Covid-19 has spread like a wildfire, wider than SARS in 2003. In less than three months, the novel coronavirus, or Covid-19, has infected more than 75,000 people with 2,236 reported deaths as of Friday. It may nowhere be close to what swine flu did in 2009, but this virus is far more contagious.
The virus, which emerged in Wuhan, the sprawling capital of Central China’s Hubei province in December, belongs to the same family of the pathogen that causes the severe acute respiratory syndrome, or SARS.
Public health experts are concerned and believe that the virus may grow into a pandemic but nothing can be predicted.
“One can be overcautious in this kind of situations but nobody can predict anything,” said VM Katoch, a former director-general of the Indian Council of Medical Research.
And, while the number of the novel coronavirus cases appears to be stabilising in China, experts say the behaviour of the virus cannot be foreseen.
“Every virus is different. A lot depends on the way the situation evolves,” National Centre for Disease Control director Sujeet Kumar Singh said.
Pandemics happen when a new influenza virus emerges, spread in over two continents from person to person and is able to infect people easily. Since the virus is new to humans, only a few will have the immunity against the pandemic virus. It will make a lot of people sick (the Covid-19 outbreak has not yet met the official designation of a global pandemic).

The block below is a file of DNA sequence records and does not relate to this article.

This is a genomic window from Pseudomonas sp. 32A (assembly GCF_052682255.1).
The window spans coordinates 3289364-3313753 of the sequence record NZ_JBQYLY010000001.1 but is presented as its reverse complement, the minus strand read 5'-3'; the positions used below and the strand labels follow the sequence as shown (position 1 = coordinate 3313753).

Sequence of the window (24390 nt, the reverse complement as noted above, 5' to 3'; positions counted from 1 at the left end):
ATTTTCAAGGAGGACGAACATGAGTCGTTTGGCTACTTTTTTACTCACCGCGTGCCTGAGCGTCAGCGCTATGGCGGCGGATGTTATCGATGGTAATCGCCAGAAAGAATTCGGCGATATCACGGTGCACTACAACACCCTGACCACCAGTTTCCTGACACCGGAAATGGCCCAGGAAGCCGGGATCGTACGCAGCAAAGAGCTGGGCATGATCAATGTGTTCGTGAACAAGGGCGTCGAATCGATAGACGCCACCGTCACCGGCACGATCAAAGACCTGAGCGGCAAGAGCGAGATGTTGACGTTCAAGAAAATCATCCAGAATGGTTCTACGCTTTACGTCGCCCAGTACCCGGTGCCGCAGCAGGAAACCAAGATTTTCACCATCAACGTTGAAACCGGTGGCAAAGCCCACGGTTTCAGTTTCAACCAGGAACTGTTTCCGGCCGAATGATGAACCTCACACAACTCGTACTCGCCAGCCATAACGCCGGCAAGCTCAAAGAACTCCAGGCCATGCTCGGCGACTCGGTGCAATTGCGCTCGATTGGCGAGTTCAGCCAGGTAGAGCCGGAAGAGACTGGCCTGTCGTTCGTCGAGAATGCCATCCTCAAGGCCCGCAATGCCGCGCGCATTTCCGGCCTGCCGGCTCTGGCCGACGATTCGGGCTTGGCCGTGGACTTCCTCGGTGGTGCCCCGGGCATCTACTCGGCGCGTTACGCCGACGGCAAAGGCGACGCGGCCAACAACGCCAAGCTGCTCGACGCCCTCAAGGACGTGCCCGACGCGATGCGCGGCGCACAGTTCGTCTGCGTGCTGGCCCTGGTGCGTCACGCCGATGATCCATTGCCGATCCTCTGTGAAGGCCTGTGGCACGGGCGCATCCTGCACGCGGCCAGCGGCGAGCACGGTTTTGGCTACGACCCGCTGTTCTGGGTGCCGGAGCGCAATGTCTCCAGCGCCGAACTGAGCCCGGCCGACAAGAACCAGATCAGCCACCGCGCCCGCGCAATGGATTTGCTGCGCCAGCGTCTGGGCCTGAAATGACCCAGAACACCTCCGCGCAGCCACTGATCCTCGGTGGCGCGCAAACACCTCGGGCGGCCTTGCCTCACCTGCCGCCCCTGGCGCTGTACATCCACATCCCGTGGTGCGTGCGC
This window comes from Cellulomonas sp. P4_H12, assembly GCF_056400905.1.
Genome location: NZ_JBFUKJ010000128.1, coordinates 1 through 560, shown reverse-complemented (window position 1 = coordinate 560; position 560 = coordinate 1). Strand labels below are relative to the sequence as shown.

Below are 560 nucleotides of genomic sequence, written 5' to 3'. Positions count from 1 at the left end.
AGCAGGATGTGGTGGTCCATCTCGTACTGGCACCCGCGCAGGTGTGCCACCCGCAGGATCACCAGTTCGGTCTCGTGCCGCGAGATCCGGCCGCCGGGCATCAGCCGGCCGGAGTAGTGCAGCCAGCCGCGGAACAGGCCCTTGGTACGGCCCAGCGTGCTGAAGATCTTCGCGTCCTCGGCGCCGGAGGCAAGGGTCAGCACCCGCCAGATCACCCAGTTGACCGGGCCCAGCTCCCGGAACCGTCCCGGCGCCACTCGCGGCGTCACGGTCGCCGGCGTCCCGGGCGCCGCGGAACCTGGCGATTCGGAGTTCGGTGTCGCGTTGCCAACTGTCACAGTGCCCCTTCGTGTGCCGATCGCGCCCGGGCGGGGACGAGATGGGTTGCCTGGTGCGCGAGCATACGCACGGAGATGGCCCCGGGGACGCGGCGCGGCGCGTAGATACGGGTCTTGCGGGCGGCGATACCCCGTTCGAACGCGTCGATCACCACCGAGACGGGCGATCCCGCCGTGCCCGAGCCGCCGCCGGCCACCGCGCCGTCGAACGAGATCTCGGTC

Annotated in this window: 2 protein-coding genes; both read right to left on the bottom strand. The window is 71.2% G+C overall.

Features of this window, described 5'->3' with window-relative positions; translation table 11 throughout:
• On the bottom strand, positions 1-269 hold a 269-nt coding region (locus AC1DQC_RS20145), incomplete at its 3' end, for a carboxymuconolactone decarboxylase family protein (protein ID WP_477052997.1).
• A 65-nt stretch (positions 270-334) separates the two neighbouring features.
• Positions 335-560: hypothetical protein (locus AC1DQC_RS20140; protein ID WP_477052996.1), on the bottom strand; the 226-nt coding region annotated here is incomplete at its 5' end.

“How sick people get will depend on the characteristics of the virus, whether or not people have any immunity to that virus, and the health and age of the person being infected,” said a public health expert, requesting anonymity.
According to US drug regulatory authority Centre for Disease Control (CDC), more than 80% of the people infected with the Covid-19 experience mild symptoms, 14% have severe problems like pneumonia and shortness of breath, and 5% come down with a critical condition like sepsis, multiorgan failure and respiratory failure.
All viruses behave differently and have different incubation periods — which means how long it takes for symptoms to show after someone contracts the virus. The time they remain contagious also differs.
Here are some such past pandemics:
The 1918 influenza was the most severe and deadliest pandemic of the 20th century. It was caused by an H1N1 virus. Although there is no universal consensus regarding where the virus originated, it spread worldwide during 1918-1919.
In the 1918 pandemic, mortality was high in people younger than 5 years of age, who were 20-40 years’ old and older than 65 years. The high mortality in healthy people, including those in the 20-40 age group, was a unique feature of this pandemic.
death toll of 20-50 million was reported.
Ebola virus disease
The first outbreak occurred in villages in Central Africa. The 2014–2016 outbreak in West Africa was the largest and most complex Ebola outbreak since the virus was first discovered in 1976. There were more cases and deaths in this outbreak than all others combined. It also spread between countries, starting in Guinea then moving across land borders to Sierra Leone and Liberia.